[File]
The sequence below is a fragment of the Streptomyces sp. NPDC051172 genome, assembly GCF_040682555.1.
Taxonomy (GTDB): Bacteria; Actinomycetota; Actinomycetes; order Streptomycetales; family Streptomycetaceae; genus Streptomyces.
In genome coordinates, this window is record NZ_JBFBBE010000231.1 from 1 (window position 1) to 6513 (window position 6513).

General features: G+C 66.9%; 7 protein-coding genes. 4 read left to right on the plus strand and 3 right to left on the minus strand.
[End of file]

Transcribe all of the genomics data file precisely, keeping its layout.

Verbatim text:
The sequence below is a fragment of the Streptomyces sp. NPDC051172 genome, assembly GCF_040682555.1.
Taxonomy (GTDB): Bacteria; Actinomycetota; Actinomycetes; order Streptomycetales; family Streptomycetaceae; genus Streptomyces.
In genome coordinates, this window is record NZ_JBFBBE010000231.1 from 1 (window position 1) to 6513 (window position 6513).

General features: G+C 66.9%; 7 protein-coding genes. 4 read left to right on the plus strand and 3 right to left on the minus strand.